Top 10 Most Recognizable Opening Guitar Riffs of All-time

Jamie Reidy reveals his list of Rock-n-Roll’s Top 10 Most Recognizable Opening Guitar Riffs.

This is the first in a series; bass lines, drum beats, piano… will follow.

Before you start yelling at me for this list, I invite you to take a deep breath and re-read the headline.

It says “Most Recognizable.”  It does not say “Best” or “Most Epic” or “Most Influential.”  It says “Most Recognizable,” as in “The majority of the people in your car, bar or party instantly know what song it is by the first note of the song.”

That first note part is key; “Back in Black” wouldn’t work in the guitar category because it starts with drums.

Important to understand that I took women into account, here.  For instance, my AC/DC vote would’ve gone to “Highway to Hell,” but I realize infinitely more Sheilas know “Shook Me All Night Long.”

First, here are the runners up:

Livewire – Motley Crue

American Girl – Tom Petty

Blister in The Sun – Violent Femmes

Lonely Is The Night – Billy Squier

Suite Judy Blue Eyes – Crosby, Stills, Nash & Young

Under The Bridge – Red Hot Chili Peppers

Message in a Bottle – The Police

Take It Easy – Eagles

Wicked Game – Chris Isaak

Photograph – Def Leppard

Now, for the Top 10 Most Recognizable Opening Guitar Chords of All-Time.

I will go in descending order:

10. Pride and Joy – Stevie Ray Vaughn

9. Unchained – Van Halen

8. Smells Like Teen Spirit – Nirvana

7. Layla – Derek and the Dominoes (a.k.a Eric Clapton)

6. Whole Lotta Love – Led Zeppelin

5. Smoke on The Water – Deep Purple

4. Sweet Child O’ Mine – Guns-n-Roses

3. Hard Days Night – Beatles

2. Satisfaction – Rolling Stone

1. Shook Me All Night Long – AC/DC

Agree? Disagree?  What song did I miss?


Editor’s note: The original title of this article was “Top 10 Most Recognizable Opening Guitar Chords of All-time” – Thankfully, a helpful commenter pointed out that what I am actually referring to are “riffs” – not chords. Thanks for the correction!

Photo by:  Don Wrigh

About Jamie Reidy

Jamie Reidy is a former U.S. Army officer turned little blue pill pusher turned author. His first book "Hard Sell: The Evolution of A Viagra Salesman"
served as the basis for the movie "Love and Other Drugs" starring Jake Gyllenhaal. Jamie is currently writing his new book, "Game On: One Fanatic's Fantastic, Foolish and Futile Attempt to Attend 365 Sporting Events in 365 Days." He discovered his latest story featured on Good Men Project - "Hope Shoots and Scores" - on Day 39 of his crazy journey.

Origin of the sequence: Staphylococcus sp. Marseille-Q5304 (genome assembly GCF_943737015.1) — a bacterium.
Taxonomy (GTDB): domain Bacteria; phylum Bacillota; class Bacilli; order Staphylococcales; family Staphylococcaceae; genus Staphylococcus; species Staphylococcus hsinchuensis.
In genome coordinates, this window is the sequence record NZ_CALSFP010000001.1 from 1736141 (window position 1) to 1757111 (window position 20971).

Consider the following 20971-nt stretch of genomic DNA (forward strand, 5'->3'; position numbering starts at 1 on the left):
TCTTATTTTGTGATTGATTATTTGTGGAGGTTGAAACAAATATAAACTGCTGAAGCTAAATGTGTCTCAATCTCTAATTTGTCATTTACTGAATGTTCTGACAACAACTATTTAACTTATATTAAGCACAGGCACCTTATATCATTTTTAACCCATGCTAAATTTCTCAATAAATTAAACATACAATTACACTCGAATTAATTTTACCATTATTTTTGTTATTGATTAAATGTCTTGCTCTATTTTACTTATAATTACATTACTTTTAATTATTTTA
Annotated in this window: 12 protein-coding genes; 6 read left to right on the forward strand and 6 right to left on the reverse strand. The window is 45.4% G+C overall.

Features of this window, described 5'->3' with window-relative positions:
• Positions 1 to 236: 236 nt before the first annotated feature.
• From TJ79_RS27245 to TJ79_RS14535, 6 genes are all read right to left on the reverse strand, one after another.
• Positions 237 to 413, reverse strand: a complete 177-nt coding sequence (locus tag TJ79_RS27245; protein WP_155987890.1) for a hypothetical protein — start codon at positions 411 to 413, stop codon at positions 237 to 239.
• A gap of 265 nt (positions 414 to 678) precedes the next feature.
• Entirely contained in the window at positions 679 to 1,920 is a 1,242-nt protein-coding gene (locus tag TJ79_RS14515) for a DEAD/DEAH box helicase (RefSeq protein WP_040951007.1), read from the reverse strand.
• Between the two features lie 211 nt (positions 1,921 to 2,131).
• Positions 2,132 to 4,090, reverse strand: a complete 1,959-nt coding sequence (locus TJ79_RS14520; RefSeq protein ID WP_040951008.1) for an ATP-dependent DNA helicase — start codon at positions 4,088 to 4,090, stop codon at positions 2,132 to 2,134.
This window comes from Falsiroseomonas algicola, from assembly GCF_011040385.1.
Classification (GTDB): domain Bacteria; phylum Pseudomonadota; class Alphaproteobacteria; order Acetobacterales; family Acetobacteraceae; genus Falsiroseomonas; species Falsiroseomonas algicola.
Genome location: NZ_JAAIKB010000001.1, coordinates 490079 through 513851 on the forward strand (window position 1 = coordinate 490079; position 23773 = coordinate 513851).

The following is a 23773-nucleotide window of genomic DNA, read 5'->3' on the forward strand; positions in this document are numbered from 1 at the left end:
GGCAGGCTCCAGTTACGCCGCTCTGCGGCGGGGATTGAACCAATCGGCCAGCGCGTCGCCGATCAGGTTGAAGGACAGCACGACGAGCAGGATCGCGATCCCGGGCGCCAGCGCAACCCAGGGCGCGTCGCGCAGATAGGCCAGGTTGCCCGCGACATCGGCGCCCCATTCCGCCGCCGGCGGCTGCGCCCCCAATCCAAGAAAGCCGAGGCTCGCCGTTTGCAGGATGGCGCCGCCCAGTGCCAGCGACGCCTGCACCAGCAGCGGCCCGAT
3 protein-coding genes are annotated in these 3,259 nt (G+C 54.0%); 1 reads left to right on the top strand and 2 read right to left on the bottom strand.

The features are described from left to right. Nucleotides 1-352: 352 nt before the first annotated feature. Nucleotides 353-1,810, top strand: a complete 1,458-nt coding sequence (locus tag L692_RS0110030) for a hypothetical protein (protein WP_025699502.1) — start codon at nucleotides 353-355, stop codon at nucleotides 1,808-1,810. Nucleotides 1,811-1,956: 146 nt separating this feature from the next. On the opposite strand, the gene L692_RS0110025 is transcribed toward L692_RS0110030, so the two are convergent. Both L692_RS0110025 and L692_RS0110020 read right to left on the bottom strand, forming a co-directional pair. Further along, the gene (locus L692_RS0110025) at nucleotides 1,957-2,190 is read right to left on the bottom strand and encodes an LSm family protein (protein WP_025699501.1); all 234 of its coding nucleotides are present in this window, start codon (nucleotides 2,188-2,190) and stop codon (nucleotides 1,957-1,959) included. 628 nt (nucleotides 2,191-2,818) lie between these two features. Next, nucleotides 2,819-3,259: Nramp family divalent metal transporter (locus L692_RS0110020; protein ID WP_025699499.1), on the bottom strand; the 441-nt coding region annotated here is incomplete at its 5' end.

1. PeaceBro says:

    I’d put the opening chords to Roadhouse Blues by The Doors up against any on that list.

  2. Dan Johnson says:

    Hotel California HAS to be on the list of most recognizable OPENING guitar riffs. It would probably be at the top of mine.

  3. Vin Infanti says:

    Nothing else matters -Metallica

  4. Great list. One of my favorite openings to a song is Detroit Rock City from the Kiss Alive 2 album. The second that guitar riff starts, you automatically react in some way, shape, or form. I also did not see any Rush anywhere?

  5. AC/DC Thunderstruck, G&R Sweet Child O Mine

  6. Really great list but where is aqualung on either?

  7. Rock Fan says:

    Great list but most recognizable: one has to be the Kinks All Day and All of the Night.

  8. Seventeen-Winger?

  9. How about Godzilla by Blue Oyster Cult?

  10. Great list and agree with most except that I feel that Ronnie Wood’s opening riff on “Stay With Me” needs to be on the list.

  11. Seven Nation Army by the White Stripes!

  12. Most definitely one of the most recognizable opening guitar riffs belongs to Rock You Like A Hurricane!!

  13. Great job Jamie Reidy.. Thank you for your information..

  14. Jamie Reidy says:

    Logan –
    GREAT point!

    For starters, I thought “Under Pressure” starts with a bass line. But it’s not in my top ten bass lines, either; so, whichever way we look at it, I blundered.

    Thanks for reading and commenting!

    • Cristy Rawks says:

      How could you miss Rock You Like A Hurricane by Scorpions? Matthias Jabs’ composition on that opening is huge and was vey influential to many bands.

  15. I think you guys have made great suggestions for this list and the list in general was well done, but nobody has mentioned under pressure by queen. I heard someone listening to their music across the roomand i immediately knew it was under pressure.